Exporting and Sharing Workflows
Half the fun of creating amazingly useful workflows is knowing that, once you've completed your masterpiece, you can share it with fellow Alfred Powerpack users; work colleagues, friends, family members, who will all benefit from your genius!
We've created this guide to help you prepare your workflow for sharing; Take a look, then be sure to share your workflows and join the conversation on the Alfred forum.
Documenting Your Workflow
In most cases, when a user imports a new workflow, it's up to them to work out how to use the workflow; Triggers and inputs like keywords are easy to figure out, but sometimes the workflows are more advanced and require a little explanation.
In other cases, the user may need to add their own folders to a search scope, or add an API key to access a web service.
When creating a new workflow, the first window you'll see is the one requiring essential information.
- Title: Give your workflow a useful title
- Description: A useful description or hint on how to get started will put the user on the right track!
- Category: This is only for your own organisation, as this information is stripped when exporting so that the user can choose their own ideal category
- Bundle ID: Set a bundle ID that is unique to your workflow, ensuring Alfred recognises the workflow if you issue an updated version later on. The com.yourname.yourworkflowname format is frequently used.
- Created By & Website: Add your name and a URL where users can find more information or say thanks!
About This Workflow
It's useful to add pointers for users of your workflow. You can do this by clicking on the
[x] variable icon in the top right of the workflow.
In this section, you can add three types of information:
- About This Workflow: Add an introduction to your workflow. This will be shown when the workflow is imported.
- Version number: It's recommended to include a version number, making it easy to later identify which version users are running.
- Configuration Builder: If users need to set paths, API keys or any other information used elsewhere in the workflow, this is a great place to do it so that users don't need to dig inside scripts. Learn more about adding configuration in worflows.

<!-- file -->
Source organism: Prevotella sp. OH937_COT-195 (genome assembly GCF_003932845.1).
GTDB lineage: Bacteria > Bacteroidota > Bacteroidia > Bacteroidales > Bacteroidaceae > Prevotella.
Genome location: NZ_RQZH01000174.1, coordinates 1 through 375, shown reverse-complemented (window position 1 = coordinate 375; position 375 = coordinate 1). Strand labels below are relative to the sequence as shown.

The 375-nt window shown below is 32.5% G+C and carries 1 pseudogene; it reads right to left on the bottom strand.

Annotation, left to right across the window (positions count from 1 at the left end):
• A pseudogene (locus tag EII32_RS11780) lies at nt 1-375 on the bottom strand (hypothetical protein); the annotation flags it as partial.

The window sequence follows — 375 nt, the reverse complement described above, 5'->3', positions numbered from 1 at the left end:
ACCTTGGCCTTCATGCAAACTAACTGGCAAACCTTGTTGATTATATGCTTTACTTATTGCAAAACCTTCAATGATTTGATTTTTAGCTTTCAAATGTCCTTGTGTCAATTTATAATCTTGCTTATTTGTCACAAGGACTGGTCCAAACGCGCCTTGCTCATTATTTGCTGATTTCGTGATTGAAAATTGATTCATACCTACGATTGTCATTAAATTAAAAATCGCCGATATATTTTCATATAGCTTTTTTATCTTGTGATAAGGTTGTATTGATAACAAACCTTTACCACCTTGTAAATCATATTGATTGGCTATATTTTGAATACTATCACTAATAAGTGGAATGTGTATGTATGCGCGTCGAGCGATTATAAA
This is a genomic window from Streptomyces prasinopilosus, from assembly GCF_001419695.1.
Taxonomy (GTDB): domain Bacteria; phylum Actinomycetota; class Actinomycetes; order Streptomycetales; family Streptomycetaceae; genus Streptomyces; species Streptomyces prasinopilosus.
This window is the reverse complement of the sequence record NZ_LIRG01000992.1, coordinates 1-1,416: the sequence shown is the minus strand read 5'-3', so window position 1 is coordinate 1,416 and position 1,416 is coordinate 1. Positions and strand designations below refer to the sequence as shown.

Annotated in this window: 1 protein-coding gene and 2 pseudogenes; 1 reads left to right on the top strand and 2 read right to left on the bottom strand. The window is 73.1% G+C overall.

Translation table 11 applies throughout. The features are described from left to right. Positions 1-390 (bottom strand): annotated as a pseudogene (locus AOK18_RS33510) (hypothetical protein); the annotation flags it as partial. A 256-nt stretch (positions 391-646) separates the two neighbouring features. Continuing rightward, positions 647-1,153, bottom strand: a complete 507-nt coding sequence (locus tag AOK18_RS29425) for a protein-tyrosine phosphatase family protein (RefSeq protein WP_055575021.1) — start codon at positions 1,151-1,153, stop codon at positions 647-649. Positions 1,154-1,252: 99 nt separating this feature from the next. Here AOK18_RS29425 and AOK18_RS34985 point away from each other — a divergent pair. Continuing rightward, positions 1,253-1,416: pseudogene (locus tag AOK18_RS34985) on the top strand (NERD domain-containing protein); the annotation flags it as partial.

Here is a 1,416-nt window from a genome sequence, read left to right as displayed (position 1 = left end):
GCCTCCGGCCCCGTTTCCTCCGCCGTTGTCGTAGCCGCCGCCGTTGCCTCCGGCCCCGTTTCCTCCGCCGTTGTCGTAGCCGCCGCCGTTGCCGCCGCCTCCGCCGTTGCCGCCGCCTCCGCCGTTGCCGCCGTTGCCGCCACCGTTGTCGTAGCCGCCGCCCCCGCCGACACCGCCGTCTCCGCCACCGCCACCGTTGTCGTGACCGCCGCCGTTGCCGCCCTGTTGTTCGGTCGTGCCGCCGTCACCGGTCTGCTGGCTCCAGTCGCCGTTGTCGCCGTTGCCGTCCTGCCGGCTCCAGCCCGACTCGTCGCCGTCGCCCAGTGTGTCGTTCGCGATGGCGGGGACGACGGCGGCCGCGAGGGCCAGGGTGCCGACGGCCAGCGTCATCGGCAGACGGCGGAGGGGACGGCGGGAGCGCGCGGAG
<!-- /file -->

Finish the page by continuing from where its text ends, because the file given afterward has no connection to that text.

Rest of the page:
- Workflow Environment Variables: If you want to set global values to reference throughout the Workflow that users should not modify. Learn more about using Variables in workflows.
Using Notes in Workflows
Right-click any object in your workflow and choose "Edit note..." to add a note attached to that particular object.
To see how useful notes are, take a look at any of our Getting Started workflows; Click the [+] in the bottom left of workflows and choose a Getting Started workflow. Put the notes to good use to help explain your workflow wherever needed!
Making Your Workflow Totally Shareable
When creating a workflow for your own use, you can use absolute paths, but when sharing, be sure to use relative paths.
If there are any pre-requisites, such as third-party apps, service subscriptions, API keys or language packages, make this clear. This ensures that users don't find themselves typing a keyword and waiting for something to happen when they don't have the right pre-requisites.
Does your workflow include a lot of images? Consider processing the images to make them as small as possible, using a service like TinyPNG. This ensures that the total size of your workflow stays efficient and small.
Sharing Your Workflow
When you've had a look at the tips above and you're ready to share your workflow, right-click the workflow in the sidebar and choose "Export..." to create a .alfredworkflow file, which you can share with fellow Powerpack users.
Updating Your Workflows
When updating a workflow and sharing it, be sure to update the version number in the workflow configuration under the
[x] symbol in the top right of your workflow window.